Last week, Apple served up its two billionth iPhone app. More than 6 million apps are downloaded every day, and more than 125,000 developers are officially working with Apple on iPhone apps — with God only knows how many more working unofficially.
It’s hard to believe that it’s been barely two years since the iPhone was introduced in mid-2007. Like the iPod, it’s quickly become shorthand for a whole new way of interacting with friends, customers and data.
The early apps tended toward fun: beer drinking, simulated farts, jokes and games.
But the fun is being dialed down in favor of business. What was recently a 50/50 split between business and personal apps is now 70/30 in favor of business, according to a recent study.
For businesses, a phone app is becoming what a Web site was 10 years ago: a basic entry point into a marketing arena they can’t afford to be absent from.
As has so often been the case in the brief history of our wired world, the new device unleashed an amazing burst of creativity. More than 85,000 iPhone apps are available in Apple’s online store, a number that jumps by thousands each month.
As companies consider iPhone apps, one question they’ll need to answer is whether they should offer the app for free or charge the consumer for the download. A recent study found that most free iPhone apps are rarely used after the first day they’re downloaded.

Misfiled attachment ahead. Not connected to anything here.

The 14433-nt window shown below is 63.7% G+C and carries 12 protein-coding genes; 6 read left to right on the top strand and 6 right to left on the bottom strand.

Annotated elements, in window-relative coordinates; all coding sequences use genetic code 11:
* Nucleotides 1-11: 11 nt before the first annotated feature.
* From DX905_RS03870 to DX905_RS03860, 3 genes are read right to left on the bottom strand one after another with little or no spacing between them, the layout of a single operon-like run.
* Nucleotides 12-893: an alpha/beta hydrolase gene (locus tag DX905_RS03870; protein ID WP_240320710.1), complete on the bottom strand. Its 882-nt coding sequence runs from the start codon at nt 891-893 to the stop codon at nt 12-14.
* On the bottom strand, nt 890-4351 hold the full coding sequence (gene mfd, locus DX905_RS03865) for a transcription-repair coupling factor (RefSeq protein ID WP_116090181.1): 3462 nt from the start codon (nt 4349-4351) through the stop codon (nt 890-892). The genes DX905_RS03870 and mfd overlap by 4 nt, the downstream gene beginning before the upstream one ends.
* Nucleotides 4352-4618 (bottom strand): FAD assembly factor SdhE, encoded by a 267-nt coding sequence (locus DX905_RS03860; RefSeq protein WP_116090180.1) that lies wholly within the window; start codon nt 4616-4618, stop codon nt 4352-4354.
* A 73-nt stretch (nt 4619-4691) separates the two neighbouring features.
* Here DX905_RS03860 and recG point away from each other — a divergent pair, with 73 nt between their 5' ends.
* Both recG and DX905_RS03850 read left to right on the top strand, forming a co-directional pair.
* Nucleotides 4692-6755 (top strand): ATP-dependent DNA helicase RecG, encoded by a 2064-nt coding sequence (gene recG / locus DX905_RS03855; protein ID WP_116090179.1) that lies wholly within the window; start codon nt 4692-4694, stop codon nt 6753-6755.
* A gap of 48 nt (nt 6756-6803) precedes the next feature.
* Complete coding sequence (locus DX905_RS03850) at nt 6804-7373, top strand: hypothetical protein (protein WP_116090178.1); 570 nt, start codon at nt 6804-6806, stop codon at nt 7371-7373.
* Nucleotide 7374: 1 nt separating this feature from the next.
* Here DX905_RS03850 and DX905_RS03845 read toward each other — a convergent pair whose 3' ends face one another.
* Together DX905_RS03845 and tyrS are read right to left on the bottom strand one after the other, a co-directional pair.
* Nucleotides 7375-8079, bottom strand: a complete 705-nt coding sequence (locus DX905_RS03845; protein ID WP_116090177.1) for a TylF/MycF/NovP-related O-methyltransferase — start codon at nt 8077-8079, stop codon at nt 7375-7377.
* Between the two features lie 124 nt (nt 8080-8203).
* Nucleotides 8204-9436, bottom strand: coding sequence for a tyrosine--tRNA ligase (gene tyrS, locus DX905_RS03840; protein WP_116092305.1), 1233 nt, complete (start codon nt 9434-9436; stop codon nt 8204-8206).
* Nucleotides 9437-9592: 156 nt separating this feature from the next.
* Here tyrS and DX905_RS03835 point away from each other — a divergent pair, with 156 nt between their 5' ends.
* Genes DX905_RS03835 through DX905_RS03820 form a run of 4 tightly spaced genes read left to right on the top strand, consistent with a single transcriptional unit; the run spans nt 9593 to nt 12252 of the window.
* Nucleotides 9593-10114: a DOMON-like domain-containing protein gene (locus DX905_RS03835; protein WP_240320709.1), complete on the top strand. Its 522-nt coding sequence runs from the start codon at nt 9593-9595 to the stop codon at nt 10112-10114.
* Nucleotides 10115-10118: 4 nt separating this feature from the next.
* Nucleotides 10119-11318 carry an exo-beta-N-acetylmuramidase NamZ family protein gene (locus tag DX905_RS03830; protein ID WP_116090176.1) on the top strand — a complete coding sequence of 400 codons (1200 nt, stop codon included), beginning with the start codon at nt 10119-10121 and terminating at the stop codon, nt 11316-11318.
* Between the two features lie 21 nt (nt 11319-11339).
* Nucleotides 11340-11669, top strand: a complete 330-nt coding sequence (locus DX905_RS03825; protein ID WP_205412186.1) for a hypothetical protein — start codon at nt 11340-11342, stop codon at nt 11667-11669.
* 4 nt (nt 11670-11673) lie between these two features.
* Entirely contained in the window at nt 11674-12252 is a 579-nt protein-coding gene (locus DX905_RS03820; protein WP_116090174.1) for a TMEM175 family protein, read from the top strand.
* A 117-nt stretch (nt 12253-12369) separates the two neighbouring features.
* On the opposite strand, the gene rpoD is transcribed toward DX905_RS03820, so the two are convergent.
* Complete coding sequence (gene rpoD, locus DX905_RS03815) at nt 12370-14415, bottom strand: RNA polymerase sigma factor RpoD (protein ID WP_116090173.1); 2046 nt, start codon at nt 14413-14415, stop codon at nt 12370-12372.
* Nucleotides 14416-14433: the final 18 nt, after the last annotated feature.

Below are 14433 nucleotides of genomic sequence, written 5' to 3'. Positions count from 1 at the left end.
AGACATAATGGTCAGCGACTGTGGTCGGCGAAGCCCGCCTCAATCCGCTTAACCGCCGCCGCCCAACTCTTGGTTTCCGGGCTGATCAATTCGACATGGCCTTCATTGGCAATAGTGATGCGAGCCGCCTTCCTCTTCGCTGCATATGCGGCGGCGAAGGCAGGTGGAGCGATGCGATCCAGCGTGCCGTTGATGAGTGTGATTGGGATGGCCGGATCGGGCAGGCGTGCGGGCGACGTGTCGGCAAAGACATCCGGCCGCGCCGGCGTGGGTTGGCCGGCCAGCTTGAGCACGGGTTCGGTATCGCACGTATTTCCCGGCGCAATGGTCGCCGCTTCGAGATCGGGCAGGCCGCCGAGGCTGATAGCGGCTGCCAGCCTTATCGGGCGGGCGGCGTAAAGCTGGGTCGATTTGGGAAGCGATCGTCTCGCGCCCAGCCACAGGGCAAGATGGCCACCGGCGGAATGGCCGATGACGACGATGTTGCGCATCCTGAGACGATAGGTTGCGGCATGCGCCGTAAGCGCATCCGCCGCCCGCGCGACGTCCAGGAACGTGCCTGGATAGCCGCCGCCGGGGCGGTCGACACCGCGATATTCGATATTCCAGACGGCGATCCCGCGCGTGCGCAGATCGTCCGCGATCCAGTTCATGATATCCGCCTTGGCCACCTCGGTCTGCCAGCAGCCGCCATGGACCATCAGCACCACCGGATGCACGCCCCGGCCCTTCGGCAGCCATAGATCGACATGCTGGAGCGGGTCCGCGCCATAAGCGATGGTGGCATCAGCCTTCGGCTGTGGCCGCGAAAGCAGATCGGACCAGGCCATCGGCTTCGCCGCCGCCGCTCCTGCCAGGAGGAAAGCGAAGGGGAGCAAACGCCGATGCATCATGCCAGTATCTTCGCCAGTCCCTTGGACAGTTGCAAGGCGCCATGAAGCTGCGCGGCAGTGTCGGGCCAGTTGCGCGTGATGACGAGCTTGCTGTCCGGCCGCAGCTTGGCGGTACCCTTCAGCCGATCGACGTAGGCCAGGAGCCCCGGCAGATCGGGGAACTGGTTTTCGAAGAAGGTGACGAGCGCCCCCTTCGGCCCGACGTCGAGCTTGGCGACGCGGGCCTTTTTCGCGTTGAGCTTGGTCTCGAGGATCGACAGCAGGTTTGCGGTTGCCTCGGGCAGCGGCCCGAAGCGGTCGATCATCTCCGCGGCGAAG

Looking at more than 30 million downloads, Pinch Media determined that only 20 percent of users use free apps again after the first day they’re downloaded. Within a month, most users stop using the app altogether.
But if you’re going to charge consumers $2, $5 or more for your app, it had better deliver value. And that means more money up front. Developing an iPhone app can be as cheap or as expensive as you make it, but it certainly wouldn’t be hard to spend a solid five-figure sum to develop a quality app.
It will be interesting to watch the performance of a couple high-profile news apps being rolled out this month. CNN is charging $1.99 to download its news app, and News Corp. plans to start charging a weekly fee of up to $2 for its Wall Street Journal mobile apps.
As with everything else on the Web, the biggest challenge moving forward will be helping users find your information. As the universe of data expands, seemingly without end, getting consumers pointed to your specific app will be Job One.